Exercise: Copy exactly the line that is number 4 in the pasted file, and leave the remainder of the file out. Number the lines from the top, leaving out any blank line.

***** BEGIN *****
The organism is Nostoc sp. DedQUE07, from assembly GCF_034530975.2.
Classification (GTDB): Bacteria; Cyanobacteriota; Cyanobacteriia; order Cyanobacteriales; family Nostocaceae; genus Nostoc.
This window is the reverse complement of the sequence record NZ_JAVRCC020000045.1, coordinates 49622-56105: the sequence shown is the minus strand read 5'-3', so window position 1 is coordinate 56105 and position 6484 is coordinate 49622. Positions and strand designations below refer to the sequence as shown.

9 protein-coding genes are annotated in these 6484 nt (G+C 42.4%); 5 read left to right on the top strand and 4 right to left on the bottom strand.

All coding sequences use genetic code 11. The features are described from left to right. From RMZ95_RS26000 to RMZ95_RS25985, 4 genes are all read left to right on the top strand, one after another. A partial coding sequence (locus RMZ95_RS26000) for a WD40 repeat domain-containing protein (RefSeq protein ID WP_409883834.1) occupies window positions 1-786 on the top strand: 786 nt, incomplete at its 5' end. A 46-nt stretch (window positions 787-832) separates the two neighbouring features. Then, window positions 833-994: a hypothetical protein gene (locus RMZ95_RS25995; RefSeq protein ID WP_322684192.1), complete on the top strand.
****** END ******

9 protein-coding genes are annotated in these 6484 nt (G+C 42.4%); 5 read left to right on the top strand and 4 right to left on the bottom strand.